One Hundred and One Dalmatians

One Hundred and One Dalmatians (1961)

Directed by Clyde Geronimi, Hamilton Luske and Wolfgang Reitherman


Pongo is a rather bored Dalmatian living in a London apartment with his human, a struggling songwriter named Roger.  To alleviate the boredom, Pongo attempts to find mates for the both of them, and succeeds: soon Roger is married to Anita, and Pongo is expecting puppies with Perdita.  The night that Perdita gives birth (to a litter of 15), Anita’s old college roommate Cruella De Vil shows up, demanding to buy the entire litter.  Roger and Anita refuse, and Cruella leaves angrily.

A few weeks later, two of Cruella’s henchmen break into the apartment and steal all the puppies.  Pongo and Perdita use the “twilight bark”, a gossip service for dogs, to track them to an old house in the countryside.  They run away from home to attempt to rescue their children.  Meanwhile, a tabby cat working for the Colonel, an old sheepdog who reported the puppies’ location back to London, breaks into the house and helps the puppies to escape, along with dozens of other Dalmatians bought from pet stores around the country.

Joining up with all of the escaped puppies, Pongo and Perdita begin to sneak them back to London, while being chased by Cruella and her goons.  They eventually manage to board a moving van headed back home, with Cruella in hot pursuit.  Her henchmen accidentally wreck her car, allowing the entire troupe to make it home safely.

Production Notes

The failure of Sleeping Beauty nearly proved disastrous for the company.  Disney reportedly seriously considered shutting down the animation department entirely, and instead committing the company to just live-action movies and the theme parks.  If Disney Animation was going to continue, they needed to find a way to produce features in a timely manner, at a much reduced budget.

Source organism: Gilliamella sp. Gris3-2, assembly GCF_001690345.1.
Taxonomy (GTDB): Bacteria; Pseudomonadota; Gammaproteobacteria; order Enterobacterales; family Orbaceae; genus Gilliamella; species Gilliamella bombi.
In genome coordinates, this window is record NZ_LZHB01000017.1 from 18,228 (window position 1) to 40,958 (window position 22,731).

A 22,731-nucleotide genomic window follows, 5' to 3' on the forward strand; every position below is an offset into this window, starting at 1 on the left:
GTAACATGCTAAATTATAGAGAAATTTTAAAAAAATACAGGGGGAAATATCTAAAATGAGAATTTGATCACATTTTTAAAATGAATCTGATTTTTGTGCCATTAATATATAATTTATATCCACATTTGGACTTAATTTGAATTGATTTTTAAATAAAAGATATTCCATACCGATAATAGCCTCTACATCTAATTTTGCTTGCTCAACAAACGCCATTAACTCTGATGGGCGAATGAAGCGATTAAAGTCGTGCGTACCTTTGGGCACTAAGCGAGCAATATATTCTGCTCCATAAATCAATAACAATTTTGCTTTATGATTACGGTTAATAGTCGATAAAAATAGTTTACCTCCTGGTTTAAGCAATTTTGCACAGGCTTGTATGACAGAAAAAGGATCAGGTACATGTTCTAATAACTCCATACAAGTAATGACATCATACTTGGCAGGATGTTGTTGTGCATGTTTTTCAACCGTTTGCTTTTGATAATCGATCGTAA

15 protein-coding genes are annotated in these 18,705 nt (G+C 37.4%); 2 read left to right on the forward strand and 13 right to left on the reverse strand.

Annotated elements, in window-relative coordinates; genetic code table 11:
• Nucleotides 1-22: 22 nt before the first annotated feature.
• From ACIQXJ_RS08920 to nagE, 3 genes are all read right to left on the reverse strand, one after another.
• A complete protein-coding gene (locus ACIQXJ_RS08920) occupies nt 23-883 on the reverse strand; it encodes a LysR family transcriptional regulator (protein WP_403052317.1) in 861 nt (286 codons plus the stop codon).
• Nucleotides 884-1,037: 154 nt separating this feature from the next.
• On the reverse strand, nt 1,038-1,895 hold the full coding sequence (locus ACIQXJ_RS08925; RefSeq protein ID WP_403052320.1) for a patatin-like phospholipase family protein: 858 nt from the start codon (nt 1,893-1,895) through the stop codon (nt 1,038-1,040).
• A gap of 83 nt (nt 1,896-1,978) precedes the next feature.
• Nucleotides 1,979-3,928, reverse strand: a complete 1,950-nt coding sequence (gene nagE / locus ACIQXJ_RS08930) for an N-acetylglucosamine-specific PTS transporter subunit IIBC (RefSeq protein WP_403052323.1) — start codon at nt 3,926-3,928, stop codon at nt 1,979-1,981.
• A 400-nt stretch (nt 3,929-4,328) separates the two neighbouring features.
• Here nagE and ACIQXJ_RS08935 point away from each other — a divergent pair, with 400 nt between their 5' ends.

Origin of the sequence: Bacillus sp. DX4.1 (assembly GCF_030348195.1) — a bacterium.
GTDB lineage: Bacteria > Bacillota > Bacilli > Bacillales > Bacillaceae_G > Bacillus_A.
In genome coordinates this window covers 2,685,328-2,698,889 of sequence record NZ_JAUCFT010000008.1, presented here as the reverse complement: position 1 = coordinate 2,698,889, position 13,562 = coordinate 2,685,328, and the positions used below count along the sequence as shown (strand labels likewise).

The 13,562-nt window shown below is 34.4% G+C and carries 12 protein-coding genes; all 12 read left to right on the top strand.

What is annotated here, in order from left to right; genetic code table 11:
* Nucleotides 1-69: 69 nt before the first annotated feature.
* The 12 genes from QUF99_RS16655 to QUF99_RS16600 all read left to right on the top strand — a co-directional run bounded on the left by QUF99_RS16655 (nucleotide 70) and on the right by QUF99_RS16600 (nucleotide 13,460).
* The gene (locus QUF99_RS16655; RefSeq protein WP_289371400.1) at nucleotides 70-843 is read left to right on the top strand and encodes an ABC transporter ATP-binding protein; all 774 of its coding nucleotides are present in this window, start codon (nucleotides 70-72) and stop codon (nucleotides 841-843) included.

Enter (or re-enter) Ub Iwerks.  Iwerks had been one of Disney’s earliest animators, and was in fact the co-creator of Mickey Mouse.  He’d had a falling out with Walt Disney in the 1930s, however, and only returned to the company in the 40s to work on special effects animation and the technical side of things.  He’d been the one to develop the techniques for integrating animation and live action in things like The Three Caballeros and Song of the South

Ub Iwerks in the late 1920s

More recently, he’d been playing around with a Xerox photocopier, which had just been released commercially for the first time.  He managed to come up with a way to get a Xerox machine to print directly onto an animation cel, so that the animators could go straight from pencil sketch to cel coloring without having to ink the cel first.  Disney didn’t really like the results all the much aesthetically – the pencil lines were still quite visible even after the cel had been colored, giving the animation a sketchy, unfinished look.  He was desperate for something to make movies cheaper, however, so he green-lit the process’s use on their next film.

One Hundred and One Dalmatians was completed on a budget of about $3.5 million, or just over half of what it cost to make Sleeping Beauty.  It ended up being a smash hit with both audiences and critics (some of whom even called it the best Disney movie since Snow White) and was in the top ten highest grossing movies of the year.  Though Disney still wasn’t a fan of the cheaper-looking art style, the xerography process was here to stay for the next two decades.


We’ve now reached the point in this project where I’m rewatching movies that I’m very familiar with from when I was growing up.  As a kid, it wasn’t Pinocchio or Cinderella or Peter Pan that I watched over and over.  It was this, and Sword in the Stone, and Robin Hood.  It’s a time period that’s often considered to be the “dark age” of Disney animation, but I’ll admit that it’s one that I still have a lot of fondness for.